- I would love to have a web app that stitches together PDFs into one full thing for sequences of talks. Here's what I imagine: the administrator sets up the initial list of speakers (and times) as well as intermissions. Then the speakers load the website, choose their name from the drop-down menu, then upload their file. Everytime a file is uploaded, the overall PDF is updated to include all of them AND transition slides between them. This would be amazingly valuable!
- The practice of figuring out finances during divorce proceedings is a bit antiquated. It would be nice to have a web-based system to speed things up, especially during mediation, which can easily cost the parties a total of $11 per minute. It would be nice to have a fillable-form that calculates all the totals on the fly and prints out to the standard formats used by NH courts. Even better would be if each party had a form, but could see the other's without editing it. One feature could be the ability to mark a challenge to the other party's document, then everything could continue until all challenges are gone. I know a lawyer in Plymouth who might be willing to act as a client for this.
- There's a bunch of standard things that are needed to create a Plymouth-State syllabus. Unfortunately for us professors, we have to copy/paste a bunch of things over and over. (Well, I don't, but many do.) It would be nice to have a web form that generated the syllabus (HTML version, maybe with a PDF option) after filling in a bunch of fields. Even better: allow the user to save their fields a JSON object, so the fields could be reloaded for next year.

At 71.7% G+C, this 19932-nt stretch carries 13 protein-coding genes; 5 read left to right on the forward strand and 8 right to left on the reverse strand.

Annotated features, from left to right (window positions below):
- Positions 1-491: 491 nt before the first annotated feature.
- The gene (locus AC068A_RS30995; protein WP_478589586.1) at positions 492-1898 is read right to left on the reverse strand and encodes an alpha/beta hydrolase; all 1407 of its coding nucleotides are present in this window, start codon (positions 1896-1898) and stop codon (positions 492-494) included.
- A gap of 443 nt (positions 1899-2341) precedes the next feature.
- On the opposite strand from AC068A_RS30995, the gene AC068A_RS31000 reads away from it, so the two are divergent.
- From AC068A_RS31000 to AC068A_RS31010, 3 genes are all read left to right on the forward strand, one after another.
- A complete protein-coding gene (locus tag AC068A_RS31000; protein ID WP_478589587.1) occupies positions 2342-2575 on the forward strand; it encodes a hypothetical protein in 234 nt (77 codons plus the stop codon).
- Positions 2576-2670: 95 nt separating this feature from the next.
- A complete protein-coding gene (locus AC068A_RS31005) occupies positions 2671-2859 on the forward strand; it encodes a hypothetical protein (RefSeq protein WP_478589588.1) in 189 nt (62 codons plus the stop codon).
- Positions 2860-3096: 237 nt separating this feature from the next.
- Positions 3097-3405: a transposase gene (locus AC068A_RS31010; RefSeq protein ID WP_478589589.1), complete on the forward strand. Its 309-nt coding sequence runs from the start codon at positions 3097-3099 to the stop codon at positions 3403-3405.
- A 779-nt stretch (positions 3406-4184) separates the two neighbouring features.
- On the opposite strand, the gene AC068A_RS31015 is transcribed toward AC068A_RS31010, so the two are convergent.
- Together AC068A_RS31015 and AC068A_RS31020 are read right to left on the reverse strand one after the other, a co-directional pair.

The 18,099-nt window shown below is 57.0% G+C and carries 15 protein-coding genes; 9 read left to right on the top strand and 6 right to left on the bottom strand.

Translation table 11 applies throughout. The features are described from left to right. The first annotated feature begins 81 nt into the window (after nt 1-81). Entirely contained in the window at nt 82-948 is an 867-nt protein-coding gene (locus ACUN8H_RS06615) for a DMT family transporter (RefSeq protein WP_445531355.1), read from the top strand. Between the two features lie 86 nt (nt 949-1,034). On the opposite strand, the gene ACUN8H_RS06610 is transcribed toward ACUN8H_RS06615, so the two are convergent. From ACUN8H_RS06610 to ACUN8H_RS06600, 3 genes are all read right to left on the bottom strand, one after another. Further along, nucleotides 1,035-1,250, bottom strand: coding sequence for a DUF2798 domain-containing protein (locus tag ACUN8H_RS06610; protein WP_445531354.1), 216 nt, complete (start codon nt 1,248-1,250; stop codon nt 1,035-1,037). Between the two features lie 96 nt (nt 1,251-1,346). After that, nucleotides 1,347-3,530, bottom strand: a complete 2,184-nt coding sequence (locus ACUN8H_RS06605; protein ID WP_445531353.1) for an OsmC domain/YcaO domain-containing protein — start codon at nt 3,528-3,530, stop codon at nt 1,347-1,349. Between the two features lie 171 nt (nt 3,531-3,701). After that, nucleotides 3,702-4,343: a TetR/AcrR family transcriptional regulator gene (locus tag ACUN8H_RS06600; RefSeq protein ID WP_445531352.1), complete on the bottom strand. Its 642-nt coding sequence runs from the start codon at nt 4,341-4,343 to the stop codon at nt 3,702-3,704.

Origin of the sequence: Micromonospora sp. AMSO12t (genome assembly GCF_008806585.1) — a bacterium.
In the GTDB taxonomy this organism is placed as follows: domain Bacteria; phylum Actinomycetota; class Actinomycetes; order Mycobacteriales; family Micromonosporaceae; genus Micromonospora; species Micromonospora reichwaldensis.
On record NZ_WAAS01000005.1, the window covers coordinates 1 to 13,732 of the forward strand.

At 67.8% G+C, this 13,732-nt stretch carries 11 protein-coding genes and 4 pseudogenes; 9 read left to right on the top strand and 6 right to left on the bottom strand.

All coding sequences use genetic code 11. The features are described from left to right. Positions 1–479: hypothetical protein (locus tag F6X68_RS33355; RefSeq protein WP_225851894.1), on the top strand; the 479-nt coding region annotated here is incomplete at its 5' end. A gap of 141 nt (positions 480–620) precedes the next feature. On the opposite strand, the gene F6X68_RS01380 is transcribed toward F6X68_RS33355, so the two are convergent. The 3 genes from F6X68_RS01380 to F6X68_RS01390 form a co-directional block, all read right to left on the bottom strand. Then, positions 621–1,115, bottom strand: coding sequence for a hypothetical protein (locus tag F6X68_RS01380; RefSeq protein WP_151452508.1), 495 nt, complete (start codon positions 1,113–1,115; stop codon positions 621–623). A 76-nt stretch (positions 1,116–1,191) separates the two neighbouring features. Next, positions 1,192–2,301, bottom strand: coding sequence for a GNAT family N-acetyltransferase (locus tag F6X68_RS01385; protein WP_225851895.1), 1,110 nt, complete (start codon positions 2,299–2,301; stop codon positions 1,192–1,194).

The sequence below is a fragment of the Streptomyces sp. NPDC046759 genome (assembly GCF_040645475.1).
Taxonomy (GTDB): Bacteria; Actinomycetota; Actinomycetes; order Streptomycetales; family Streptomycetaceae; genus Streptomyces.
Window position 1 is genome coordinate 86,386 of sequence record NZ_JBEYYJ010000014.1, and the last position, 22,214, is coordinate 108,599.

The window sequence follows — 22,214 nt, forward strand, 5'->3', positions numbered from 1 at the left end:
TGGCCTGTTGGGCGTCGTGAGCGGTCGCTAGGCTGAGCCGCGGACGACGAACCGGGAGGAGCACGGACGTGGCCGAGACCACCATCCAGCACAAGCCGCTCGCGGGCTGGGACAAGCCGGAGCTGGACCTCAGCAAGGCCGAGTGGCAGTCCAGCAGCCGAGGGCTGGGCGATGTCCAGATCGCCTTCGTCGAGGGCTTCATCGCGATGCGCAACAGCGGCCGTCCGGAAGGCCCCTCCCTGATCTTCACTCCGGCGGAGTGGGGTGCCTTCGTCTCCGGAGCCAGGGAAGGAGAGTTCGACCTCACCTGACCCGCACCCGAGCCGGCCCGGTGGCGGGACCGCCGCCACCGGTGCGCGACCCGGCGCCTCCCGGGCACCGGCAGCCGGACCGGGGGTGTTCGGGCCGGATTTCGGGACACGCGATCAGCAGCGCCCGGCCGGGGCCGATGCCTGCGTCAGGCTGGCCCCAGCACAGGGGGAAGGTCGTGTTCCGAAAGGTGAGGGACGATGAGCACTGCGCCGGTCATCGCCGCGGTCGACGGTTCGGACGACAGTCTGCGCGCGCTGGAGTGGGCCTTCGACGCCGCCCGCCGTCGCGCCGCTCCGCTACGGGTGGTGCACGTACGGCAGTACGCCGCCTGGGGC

- For the BOSPRE programming competitions, the final format of the results is really ugly. I would like this to instead have a really nice display. It would be great for someone to write a program that converts the ugly text into a nice HTML page with all the scores laid out.
- There are a ton of other on-campus documents that need a nice way to generate them. Seriously. Right now we pass around a bunch of Word documents. Aaaaaah!
- Hypermiling App: I'm very interested in hypermiling. When I'm driving in a new place, I'd really like to know what the hills look like coming up. Is there a way to combine Google Maps terrain with Google Navigation so that it shows me where the ascents and descents are coming up? Prereq: Mobile Apps.
- Plymouth State Media: We could really help out the admissions office by using some of the new tech we got. We could add some virtual tours by using a GoPro and walking around 1-on-1 with one of the campus tour guides. Then we could upgrade that using the VR-camera to record a tour following an actual tour group around. There have got to be some technical details using these and then hosting the content online.
- FiM++: There is a programming language called FiM++ where every program reads like a letter to Princess Celestia. It would be great to write a compiler/interpreter for this that translates to another language.
- Data Structures Grading: I have to babysit my code to grade data structures quite a bit. It consists of shell scripts that run a bunch of Java code. I wind up having to copy-paste the output of the Java code into a separate text file part-by-part (and it's not printing super nicely). I want help cleaning this up, creating a nice program that I don't have to interact with nearly as much. (This would free me up a bunch during lab.)
- Where is Kyle?: I am willing to wear an RFID tag (or something) when I'm on campus which is read by some doorways in Memorial. This should update to a webpage to let people know where I am.
Here are the projects of past and present my students have undertaken.
Boston University Project: